Yeah, only a tryout for the biggest games of my life—the All-CLEO AstroBall Tournament. You know, CLEO-7 against CLEO-5, or CLEO-2 against CLEO-4, and so on. May the best space station win.
This was serious stuff. Sink or swim. Do or die. Honor and glory and prizes.
That’s what I was thinking when I peeked up at the double-sized 3-D hologram of the solar system’s most famous professional astroball coach.
"You ready for another pitch, son?" he asked me.
Now, get this: Coach LaSolar was really in his CLEO-sport office on the moon colony. A 3-D holo-vid projector near the ceiling of the rec-pod made it so he could see and talk to us just like he was really here.
Hold it. Rec-pod? No one has ever said anything about a rec-pod before.
It’s all new! "Rec" stands for recreation, as in games and stuff. And the "pod" is a huge, triple-sized space-gym they hooked up to the outside of the station last month. You should see it: three diamond-shaped playing fields marked off with red and green laser beams, plus a springy floor and a tall ceiling. Four drone-umps float above each field, and there are six replay screens. Very cool!
"Son? Are you ready?"
I wasn’t Tommy LaSolar’s son. He called everybody that, maybe because he was the chief coach for all the CLEO stations.
He looked down his nose at me, squinted, and chewed his big wad of official major league AstroBall Bubblegum.
And he was still waiting for an answer.
"Pitch away." I dug my gripper shoes into the Astroturf and tried not to float away.
"You can do it, Mir!" That was my mom, from the floating bleachers on the sidelines. Ask her if we were playing astroball or basketball or Ping-Pong. I don’t think she’d know the difference.
I wiped the sweat from my forehead with the back of my hand and squeezed the round handle of my flat bat a little more tightly.
Here goes, I thought. I was ready. I had watched my e-reader lesson twenty-two gazillion times—when nobody else was looking. "Astroball in 12 Easy Steps," starring Mister e.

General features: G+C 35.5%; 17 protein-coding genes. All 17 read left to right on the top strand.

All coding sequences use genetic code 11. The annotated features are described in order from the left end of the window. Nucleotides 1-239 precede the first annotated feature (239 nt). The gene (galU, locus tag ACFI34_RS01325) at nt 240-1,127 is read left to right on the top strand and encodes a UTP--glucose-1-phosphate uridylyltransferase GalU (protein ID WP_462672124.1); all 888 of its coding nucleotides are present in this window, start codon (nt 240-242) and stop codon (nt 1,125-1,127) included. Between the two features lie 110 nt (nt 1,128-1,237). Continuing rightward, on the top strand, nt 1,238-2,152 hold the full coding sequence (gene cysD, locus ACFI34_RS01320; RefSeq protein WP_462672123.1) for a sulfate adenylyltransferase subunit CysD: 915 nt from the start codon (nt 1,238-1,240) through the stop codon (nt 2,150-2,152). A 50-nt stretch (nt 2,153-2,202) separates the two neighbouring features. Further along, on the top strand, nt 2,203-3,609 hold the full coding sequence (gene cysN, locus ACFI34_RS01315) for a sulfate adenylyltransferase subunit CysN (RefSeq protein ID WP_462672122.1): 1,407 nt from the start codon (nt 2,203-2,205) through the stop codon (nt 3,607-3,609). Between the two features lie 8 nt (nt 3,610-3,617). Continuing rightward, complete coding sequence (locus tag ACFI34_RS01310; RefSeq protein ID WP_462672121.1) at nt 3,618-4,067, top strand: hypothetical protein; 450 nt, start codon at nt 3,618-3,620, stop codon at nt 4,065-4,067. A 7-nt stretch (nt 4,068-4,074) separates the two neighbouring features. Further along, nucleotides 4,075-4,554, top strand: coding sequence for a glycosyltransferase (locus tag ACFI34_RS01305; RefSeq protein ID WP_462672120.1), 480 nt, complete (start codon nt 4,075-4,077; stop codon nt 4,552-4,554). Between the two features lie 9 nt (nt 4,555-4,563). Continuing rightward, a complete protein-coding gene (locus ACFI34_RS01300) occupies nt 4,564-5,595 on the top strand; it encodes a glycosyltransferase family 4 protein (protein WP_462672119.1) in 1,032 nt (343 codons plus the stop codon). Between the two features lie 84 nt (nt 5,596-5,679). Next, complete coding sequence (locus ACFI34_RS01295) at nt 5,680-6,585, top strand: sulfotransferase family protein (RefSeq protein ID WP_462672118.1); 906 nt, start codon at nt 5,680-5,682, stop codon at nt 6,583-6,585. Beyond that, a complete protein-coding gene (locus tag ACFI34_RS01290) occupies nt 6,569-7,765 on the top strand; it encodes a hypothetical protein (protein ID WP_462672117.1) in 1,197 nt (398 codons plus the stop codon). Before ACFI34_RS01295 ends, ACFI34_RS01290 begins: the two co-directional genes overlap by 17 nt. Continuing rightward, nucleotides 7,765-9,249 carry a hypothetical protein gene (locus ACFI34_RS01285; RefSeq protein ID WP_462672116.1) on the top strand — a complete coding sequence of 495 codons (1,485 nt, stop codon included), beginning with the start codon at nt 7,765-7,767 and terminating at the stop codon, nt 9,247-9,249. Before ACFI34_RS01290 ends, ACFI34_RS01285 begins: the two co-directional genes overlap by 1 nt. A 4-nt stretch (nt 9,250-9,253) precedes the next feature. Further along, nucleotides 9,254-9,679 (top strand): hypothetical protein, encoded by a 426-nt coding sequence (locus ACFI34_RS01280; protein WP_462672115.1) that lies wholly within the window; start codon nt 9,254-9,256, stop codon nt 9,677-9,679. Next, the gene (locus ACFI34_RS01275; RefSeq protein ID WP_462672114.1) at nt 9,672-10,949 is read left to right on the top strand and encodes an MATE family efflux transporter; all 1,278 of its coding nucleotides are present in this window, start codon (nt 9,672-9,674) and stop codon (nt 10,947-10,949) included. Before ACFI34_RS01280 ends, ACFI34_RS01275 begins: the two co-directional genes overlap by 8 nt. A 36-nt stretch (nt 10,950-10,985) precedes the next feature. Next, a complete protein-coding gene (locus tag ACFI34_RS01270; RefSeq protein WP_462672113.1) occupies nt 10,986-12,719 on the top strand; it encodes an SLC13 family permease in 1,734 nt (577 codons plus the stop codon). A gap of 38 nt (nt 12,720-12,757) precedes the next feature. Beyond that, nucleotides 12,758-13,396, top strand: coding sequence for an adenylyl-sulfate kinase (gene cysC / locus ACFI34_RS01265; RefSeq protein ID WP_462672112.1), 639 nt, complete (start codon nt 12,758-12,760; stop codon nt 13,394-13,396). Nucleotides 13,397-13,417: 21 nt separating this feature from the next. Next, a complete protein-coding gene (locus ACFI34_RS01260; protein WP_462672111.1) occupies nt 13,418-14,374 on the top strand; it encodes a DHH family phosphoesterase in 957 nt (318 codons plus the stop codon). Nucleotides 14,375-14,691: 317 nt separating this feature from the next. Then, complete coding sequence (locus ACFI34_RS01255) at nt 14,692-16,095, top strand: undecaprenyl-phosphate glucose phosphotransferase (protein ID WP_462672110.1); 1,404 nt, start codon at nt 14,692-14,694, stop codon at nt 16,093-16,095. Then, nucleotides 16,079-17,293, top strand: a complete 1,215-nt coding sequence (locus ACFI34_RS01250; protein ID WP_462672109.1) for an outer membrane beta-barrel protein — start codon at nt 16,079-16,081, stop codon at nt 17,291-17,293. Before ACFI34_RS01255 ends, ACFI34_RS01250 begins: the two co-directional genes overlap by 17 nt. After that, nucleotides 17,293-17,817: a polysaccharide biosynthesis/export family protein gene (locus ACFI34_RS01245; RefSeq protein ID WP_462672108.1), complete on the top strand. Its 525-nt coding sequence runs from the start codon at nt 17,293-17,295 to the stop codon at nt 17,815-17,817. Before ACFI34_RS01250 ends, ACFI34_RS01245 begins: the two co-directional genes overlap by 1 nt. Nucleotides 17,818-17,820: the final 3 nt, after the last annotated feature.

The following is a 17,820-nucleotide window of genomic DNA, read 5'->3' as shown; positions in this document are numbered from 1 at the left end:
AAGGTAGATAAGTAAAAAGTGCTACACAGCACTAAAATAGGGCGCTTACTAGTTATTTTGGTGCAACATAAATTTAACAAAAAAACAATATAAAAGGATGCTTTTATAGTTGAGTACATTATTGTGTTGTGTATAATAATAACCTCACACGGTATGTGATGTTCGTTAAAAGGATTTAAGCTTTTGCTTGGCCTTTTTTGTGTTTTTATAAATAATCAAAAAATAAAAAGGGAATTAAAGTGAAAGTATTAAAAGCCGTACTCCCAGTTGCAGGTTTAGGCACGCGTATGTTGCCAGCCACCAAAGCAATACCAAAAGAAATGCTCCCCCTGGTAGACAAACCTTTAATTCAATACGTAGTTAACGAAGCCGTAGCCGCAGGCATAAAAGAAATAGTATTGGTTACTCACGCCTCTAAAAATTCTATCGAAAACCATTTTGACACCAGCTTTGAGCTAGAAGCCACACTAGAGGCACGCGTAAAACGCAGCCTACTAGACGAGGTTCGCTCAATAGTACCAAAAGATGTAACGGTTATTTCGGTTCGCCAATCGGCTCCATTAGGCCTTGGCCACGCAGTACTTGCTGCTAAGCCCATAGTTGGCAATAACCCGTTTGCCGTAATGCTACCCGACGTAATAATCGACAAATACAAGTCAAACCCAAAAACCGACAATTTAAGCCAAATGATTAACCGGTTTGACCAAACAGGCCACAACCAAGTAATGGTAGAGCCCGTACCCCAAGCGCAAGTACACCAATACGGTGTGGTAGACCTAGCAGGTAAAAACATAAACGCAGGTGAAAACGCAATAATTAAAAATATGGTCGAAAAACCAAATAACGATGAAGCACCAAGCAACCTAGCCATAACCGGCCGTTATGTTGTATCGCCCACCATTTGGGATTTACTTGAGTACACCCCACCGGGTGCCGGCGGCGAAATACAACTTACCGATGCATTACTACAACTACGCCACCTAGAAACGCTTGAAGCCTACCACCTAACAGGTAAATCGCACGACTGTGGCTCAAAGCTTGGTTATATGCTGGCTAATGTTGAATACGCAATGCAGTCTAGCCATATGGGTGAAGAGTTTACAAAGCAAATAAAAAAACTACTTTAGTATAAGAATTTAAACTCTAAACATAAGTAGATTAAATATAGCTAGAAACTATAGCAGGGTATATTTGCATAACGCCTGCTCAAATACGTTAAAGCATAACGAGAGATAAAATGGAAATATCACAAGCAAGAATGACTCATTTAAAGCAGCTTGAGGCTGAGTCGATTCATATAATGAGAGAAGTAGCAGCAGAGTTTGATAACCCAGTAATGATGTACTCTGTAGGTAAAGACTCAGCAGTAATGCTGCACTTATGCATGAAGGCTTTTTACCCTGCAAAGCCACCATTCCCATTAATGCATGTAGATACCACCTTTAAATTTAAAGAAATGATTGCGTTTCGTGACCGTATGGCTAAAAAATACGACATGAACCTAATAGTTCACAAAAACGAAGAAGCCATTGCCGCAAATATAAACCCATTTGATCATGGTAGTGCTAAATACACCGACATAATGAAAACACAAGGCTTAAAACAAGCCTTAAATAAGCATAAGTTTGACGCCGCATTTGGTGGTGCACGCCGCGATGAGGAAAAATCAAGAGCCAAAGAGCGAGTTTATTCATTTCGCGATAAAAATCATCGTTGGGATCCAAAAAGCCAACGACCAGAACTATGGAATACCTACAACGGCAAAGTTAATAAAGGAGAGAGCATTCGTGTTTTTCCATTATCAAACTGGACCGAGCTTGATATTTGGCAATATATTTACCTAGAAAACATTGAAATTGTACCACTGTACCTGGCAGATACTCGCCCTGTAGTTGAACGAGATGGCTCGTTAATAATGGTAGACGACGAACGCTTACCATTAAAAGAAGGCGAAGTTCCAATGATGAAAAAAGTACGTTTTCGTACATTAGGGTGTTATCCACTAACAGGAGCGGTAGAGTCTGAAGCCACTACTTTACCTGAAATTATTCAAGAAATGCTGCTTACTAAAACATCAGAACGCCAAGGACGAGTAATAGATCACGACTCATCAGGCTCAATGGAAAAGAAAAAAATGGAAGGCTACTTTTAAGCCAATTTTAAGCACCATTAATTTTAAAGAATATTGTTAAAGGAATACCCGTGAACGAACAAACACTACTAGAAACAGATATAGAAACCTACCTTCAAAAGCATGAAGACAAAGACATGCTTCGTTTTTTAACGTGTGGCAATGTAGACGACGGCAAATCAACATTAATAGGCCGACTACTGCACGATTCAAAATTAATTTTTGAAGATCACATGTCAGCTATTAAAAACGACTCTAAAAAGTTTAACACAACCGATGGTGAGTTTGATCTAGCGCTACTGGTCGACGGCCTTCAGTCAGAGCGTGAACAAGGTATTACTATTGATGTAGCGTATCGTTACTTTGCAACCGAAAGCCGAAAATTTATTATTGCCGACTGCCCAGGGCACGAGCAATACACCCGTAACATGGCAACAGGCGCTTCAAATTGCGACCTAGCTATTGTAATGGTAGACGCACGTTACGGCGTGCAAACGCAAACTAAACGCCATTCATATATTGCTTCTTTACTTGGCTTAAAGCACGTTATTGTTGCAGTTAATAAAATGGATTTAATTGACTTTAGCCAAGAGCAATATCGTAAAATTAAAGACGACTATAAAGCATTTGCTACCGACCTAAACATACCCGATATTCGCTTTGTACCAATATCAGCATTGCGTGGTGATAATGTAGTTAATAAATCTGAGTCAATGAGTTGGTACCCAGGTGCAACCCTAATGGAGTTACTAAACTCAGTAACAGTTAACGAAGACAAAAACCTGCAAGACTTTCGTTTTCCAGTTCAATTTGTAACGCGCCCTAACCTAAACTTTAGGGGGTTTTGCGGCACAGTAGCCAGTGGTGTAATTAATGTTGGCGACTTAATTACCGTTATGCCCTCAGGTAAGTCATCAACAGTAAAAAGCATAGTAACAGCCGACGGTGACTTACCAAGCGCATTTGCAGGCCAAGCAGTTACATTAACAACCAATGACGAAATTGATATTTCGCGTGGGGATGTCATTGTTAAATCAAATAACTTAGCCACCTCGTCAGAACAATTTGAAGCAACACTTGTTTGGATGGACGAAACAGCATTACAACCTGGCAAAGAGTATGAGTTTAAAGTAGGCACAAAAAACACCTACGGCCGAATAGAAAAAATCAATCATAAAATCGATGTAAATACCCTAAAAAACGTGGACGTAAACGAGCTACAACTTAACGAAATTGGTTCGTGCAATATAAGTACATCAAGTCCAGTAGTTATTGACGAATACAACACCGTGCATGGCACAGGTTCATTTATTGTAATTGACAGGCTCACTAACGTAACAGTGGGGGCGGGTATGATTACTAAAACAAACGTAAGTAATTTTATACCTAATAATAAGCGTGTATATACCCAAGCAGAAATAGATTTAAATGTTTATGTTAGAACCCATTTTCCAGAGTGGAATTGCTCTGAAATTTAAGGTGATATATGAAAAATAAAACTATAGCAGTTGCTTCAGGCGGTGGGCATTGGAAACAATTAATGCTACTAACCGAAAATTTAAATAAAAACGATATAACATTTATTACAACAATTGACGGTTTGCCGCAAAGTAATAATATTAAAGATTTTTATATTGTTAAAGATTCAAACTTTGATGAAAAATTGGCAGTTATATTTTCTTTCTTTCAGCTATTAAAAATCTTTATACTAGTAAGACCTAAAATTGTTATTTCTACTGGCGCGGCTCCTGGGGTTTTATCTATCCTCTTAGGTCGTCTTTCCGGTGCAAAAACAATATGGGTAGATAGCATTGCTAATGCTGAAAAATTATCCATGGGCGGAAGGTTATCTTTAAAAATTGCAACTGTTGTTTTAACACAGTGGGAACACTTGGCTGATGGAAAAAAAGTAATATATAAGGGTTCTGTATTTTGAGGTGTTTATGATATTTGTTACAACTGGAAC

Who is Mister e?
Mister e is the digital instructor on the e-reader. You know, like a cartoon character. He explains things like how to play Martian triple chess, or how to hit a home run in astroball. Any game you want to know, Mister e can demo for you.
I called a quick time out and sneaked a peek at the reader in my pocket one more time. I watched Mister e do the step-by-step replay. Here goes:
Step 01: All right, kids, keep your eye on the ball. (You bet.)
Step 02: Bat off the shoulder. (I’m there.)
Step 03: Step into the pitch with the left foot. (Got it.)
Step 04: Easy, level swing. (Check.)
"Play ball!" buzzed the drone-ump. I slipped Mister e back into my pocket.
The pitcher-drone wound up one more time.
I counted off the rest of the steps in my head.
Step 05: Connect for a big hit. (No problem.)
Step 06: Impress Coach LaSolar and make the team. (Well, sure!)
Now here came the real ball, a silver streak.
"About this title" may belong to another edition of this title.
Book Description Bethany House Publishers, 2002. Paperback. Condition: New. Seller Inventory # DADAX0764226282
Book Description Condition: New. New. Seller Inventory # M-0764226282
Book Description Condition: New. New. Seller Inventory # ML-0764226282